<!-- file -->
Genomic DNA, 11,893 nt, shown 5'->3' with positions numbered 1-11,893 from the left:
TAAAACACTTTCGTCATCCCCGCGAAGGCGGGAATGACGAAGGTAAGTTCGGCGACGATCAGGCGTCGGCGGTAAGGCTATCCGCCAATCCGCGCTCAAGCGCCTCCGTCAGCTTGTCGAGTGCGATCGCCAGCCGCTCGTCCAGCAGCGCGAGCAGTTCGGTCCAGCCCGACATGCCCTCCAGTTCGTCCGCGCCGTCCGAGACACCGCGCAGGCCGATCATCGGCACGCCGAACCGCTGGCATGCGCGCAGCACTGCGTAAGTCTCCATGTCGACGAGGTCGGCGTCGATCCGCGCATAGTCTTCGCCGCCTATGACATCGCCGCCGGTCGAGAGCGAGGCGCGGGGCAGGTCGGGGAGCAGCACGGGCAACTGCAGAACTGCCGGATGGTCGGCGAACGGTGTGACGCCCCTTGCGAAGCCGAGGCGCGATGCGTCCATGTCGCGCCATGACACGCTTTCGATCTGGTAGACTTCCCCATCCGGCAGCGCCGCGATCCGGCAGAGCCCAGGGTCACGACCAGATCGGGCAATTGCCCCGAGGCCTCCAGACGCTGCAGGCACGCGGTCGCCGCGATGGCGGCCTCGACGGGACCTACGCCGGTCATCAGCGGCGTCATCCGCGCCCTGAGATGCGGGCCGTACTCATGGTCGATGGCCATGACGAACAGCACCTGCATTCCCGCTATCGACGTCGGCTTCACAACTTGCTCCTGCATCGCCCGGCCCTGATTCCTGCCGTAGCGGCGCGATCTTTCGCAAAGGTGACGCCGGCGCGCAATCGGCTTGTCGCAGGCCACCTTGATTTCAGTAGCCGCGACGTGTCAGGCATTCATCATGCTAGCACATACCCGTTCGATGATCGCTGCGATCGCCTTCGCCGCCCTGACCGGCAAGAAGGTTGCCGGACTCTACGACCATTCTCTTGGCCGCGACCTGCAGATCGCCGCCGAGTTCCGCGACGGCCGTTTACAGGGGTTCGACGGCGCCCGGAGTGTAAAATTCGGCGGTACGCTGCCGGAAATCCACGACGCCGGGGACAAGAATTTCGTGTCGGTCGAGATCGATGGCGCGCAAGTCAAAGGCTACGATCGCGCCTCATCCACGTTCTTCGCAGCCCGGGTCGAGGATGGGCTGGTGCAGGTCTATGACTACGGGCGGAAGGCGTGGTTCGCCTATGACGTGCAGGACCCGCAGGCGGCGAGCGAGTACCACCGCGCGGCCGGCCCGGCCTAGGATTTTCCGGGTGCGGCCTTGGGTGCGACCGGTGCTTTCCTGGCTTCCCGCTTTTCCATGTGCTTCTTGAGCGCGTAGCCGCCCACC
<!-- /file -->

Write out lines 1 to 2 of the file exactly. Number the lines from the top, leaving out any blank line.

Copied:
Genomic DNA, 11,893 nt, shown 5'->3' with positions numbered 1-11,893 from the left:
TAAAACACTTTCGTCATCCCCGCGAAGGCGGGAATGACGAAGGTAAGTTCGGCGACGATCAGGCGTCGGCGGTAAGGCTATCCGCCAATCCGCGCTCAAGCGCCTCCGTCAGCTTGTCGAGTGCGATCGCCAGCCGCTCGTCCAGCAGCGCGAGCAGTTCGGTCCAGCCCGACATGCCCTCCAGTTCGTCCGCGCCGTCCGAGACACCGCGCAGGCCGATCATCGGCACGCCGAACCGCTGGCATGCGCGCAGCACTGCGTAAGTCTCCATGTCGACGAGGTCGGCGTCGATCCGCGCATAGTCTTCGCCGCCTATGACATCGCCGCCGGTCGAGAGCGAGGCGCGGGGCAGGTCGGGGAGCAGCACGGGCAACTGCAGAACTGCCGGATGGTCGGCGAACGGTGTGACGCCCCTTGCGAAGCCGAGGCGCGATGCGTCCATGTCGCGCCATGACACGCTTTCGATCTGGTAGACTTCCCCATCCGGCAGCGCCGCGATCCGGCAGAGCCCAGGGTCACGACCAGATCGGGCAATTGCCCCGAGGCCTCCAGACGCTGCAGGCACGCGGTCGCCGCGATGGCGGCCTCGACGGGACCTACGCCGGTCATCAGCGGCGTCATCCGCGCCCTGAGATGCGGGCCGTACTCATGGTCGATGGCCATGACGAACAGCACCTGCATTCCCGCTATCGACGTCGGCTTCACAACTTGCTCCTGCATCGCCCGGCCCTGATTCCTGCCGTAGCGGCGCGATCTTTCGCAAAGGTGACGCCGGCGCGCAATCGGCTTGTCGCAGGCCACCTTGATTTCAGTAGCCGCGACGTGTCAGGCATTCATCATGCTAGCACATACCCGTTCGATGATCGCTGCGATCGCCTTCGCCGCCCTGACCGGCAAGAAGGTTGCCGGACTCTACGACCATTCTCTTGGCCGCGACCTGCAGATCGCCGCCGAGTTCCGCGACGGCCGTTTACAGGGGTTCGACGGCGCCCGGAGTGTAAAATTCGGCGGTACGCTGCCGGAAATCCACGACGCCGGGGACAAGAATTTCGTGTCGGTCGAGATCGATGGCGCGCAAGTCAAAGGCTACGATCGCGCCTCATCCACGTTCTTCGCAGCCCGGGTCGAGGATGGGCTGGTGCAGGTCTATGACTACGGGCGGAAGGCGTGGTTCGCCTATGACGTGCAGGACCCGCAGGCGGCGAGCGAGTACCACCGCGCGGCCGGCCCGGCCTAGGATTTTCCGGGTGCGGCCTTGGGTGCGACCGGTGCTTTCCTGGCTTCCCGCTTTTCCATGTGCTTCTTGAGCGCGTAGCCGCCCACC